Bill Would Slash Taxpayer Subsidies for Rich Former Presidents

(Emily Larsen, Liberty Headlines) A new bill aims to reduce the million-dollar benefits former presidents receive from taxpayers, recognizing modern economic realities which afford former presidents plenty of opportunities to earn money.

Bush Clinton photo

Photo by Beverly & Pack (CC)

The Presidential Allowance Modernization Act of 2017 would slightly reduce pensions for former presidents to $200,000, but then reduce that pension dollar-for-dollar if the former president makes over $400,000 per year. It would also limit office expenses, including staff, to $500,000 per year, and lower the allowance to $350,000 in six years and $250,000 in 10 years.

Rep. Jody Hice (R-Ga.) introduced the bill, H.R. 3739, in the House. Senator Joni Ernst (R-Iowa) introduced companion legislation in the Senate.

“The lifestyle of the modern post-presidency has dramatically changed in recent years, affording former presidents many lucrative opportunities, including high-dollar speaking engagements, book deals, and board memberships, just to name a few,” said Hice in a press release. “With Americans looking down the barrel of a $20 trillion debt, we must find ways to reduce wasteful spending, and our former presidents will lead by example in cutting costs under this bill.”

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Since 1958, former presidents have received a pension and funding for staff salaries, office space, travel expenses, communications, and other expenses. In Fiscal Year 2017, the living former presidents each received a pension of $205,700, plus other benefits totaling a combined $2.84 million. For Fiscal Year 2018, former presidents Obama, George W. Bush, and Clinton each requested over a million dollars in total benefits, and George H.W. Bush requested just shy of a million at $942,000.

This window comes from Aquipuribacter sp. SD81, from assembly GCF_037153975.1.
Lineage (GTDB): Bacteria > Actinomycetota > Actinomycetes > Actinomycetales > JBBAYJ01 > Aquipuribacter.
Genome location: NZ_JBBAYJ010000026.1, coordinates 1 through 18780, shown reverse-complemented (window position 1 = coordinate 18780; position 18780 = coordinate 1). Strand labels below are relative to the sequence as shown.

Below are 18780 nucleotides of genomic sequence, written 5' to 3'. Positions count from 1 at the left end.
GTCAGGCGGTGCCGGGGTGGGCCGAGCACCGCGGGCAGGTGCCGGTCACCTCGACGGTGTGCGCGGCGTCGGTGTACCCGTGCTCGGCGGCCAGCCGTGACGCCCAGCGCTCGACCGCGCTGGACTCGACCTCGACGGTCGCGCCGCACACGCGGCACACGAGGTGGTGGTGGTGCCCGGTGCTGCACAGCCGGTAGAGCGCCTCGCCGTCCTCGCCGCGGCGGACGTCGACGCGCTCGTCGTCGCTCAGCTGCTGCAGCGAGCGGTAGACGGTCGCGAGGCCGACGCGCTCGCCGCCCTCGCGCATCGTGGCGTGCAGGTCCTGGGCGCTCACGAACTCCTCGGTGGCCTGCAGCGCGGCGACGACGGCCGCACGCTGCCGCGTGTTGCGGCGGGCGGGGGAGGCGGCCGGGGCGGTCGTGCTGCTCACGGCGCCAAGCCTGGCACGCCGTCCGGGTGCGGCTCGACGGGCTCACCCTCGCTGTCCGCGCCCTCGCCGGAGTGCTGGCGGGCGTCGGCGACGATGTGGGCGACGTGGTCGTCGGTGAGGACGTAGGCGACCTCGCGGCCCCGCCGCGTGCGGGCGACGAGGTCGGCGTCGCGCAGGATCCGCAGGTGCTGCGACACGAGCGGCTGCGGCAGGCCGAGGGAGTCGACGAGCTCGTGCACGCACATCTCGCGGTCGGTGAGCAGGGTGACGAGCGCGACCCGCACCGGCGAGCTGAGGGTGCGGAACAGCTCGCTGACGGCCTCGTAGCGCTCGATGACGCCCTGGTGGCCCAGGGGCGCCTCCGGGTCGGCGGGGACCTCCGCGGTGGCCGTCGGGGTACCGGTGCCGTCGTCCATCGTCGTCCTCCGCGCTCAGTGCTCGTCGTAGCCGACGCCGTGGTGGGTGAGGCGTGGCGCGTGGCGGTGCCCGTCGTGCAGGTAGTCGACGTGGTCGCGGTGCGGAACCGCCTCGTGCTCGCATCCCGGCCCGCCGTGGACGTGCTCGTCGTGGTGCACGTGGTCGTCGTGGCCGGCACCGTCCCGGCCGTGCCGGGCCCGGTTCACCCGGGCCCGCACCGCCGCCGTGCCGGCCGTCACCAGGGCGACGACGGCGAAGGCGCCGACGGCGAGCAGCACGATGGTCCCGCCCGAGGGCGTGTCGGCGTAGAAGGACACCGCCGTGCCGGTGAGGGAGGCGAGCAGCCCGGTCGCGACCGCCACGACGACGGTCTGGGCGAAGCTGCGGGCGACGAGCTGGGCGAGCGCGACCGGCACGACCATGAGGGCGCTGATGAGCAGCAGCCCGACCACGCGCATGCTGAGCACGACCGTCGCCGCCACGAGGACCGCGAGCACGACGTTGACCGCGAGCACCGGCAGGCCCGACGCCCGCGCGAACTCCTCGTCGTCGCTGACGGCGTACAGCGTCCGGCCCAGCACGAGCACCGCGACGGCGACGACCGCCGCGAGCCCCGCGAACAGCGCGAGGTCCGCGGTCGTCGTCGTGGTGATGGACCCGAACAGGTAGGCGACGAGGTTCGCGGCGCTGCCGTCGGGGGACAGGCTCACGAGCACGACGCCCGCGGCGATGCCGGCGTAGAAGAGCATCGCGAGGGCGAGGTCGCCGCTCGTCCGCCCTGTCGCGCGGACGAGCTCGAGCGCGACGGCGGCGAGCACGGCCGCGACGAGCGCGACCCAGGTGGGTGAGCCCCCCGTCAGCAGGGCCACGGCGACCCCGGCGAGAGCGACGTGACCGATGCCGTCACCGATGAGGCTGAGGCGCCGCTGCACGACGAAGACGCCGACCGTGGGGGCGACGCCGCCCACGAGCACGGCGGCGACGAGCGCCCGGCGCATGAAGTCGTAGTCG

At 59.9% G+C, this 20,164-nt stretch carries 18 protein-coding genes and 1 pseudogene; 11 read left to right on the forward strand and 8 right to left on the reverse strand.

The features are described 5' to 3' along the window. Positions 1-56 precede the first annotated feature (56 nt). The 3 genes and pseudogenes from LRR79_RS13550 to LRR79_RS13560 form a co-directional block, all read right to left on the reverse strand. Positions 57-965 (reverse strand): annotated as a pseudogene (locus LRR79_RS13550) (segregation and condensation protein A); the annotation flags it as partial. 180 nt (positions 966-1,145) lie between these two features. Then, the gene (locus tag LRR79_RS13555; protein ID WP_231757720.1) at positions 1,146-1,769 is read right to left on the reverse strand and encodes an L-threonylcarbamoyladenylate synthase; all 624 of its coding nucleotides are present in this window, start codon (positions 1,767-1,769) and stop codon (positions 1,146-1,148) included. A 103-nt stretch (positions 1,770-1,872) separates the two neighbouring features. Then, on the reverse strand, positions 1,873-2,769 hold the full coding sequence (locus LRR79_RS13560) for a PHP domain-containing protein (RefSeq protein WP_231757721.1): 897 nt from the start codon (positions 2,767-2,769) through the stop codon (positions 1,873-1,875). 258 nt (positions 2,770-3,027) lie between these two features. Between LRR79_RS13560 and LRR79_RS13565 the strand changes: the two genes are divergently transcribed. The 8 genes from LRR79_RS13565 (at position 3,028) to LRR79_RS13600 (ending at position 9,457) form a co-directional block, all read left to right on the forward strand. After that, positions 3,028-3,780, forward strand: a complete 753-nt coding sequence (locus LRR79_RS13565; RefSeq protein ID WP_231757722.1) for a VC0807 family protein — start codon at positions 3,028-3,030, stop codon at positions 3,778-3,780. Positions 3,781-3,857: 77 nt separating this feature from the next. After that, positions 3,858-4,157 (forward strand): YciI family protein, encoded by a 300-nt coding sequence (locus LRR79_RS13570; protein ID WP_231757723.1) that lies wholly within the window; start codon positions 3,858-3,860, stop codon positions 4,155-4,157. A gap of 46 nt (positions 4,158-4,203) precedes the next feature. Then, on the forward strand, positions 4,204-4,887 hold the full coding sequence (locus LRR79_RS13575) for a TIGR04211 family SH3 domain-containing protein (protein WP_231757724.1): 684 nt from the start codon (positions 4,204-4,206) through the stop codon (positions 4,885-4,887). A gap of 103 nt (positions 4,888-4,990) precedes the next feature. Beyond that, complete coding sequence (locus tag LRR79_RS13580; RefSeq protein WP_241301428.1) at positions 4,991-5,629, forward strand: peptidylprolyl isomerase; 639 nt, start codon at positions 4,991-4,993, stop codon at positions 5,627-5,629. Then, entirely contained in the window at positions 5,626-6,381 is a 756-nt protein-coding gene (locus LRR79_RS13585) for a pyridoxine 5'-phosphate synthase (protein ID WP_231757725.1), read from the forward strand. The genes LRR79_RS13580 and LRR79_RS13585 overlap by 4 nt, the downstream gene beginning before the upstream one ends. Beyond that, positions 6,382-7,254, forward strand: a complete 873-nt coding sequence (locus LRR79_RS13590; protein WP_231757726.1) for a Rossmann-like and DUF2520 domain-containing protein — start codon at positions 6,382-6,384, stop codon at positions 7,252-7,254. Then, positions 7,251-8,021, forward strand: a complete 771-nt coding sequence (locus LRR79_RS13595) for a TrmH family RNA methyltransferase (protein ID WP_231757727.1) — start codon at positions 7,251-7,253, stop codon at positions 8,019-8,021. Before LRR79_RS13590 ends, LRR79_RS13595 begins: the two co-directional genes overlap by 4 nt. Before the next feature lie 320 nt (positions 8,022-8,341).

“What we see is a situation where our former presidents have book deals, they have speaking engagements, and they are paid quite liberally in those areas, and the American taxpayer shouldn’t be subsidizing for those personal office spaces, and it’s time we do something about that,” said Ernst on “Fox and Friends.”

Before the Former Presidents Act, some previous officeholders were financially strapped. Harry Truman moved back to his old house in Independence, Missouri, and had no federal financial support other than his Army pension of $112.56 a month. He refused to engage in any paying activity that would commercialize the presidency, including making endorsements, consulting, or accepting chairmanships. Congress implemented presidential pensions due in part to Truman’s plight.

Speaking engagements, consulting, and book deals are commonplace for former presidents today. Although Hillary Clinton famously claimed that she and Bill Clinton were “dead broke” and in debt after leaving the White House, they became multimillionaires within months after Bill started giving paid speeches. Barack Obama and George W. Bush each have an estimated net worth is $40 million, according to CelebrityNetWorth.com. Obama charged $400,000 for a speech to a Wall Street firm, and his family bought a $8.1 million house in Washington, DC, in May.

A version of the Presidential Allowance Modernization passed both the House and the Senate last year with bipartisan support, but was vetoed by President Obama. The former version would have immediately terminated salaries and benefits of those working in the offices of former presidents, and other “onerous and unreasonable burdens.”

Although the bill includes reductions for staff, it would not reduce funding for security detail for the former presidents or their family members.

The House version of the bill will be heard by the House Oversight and Government Reform Subcommittee today.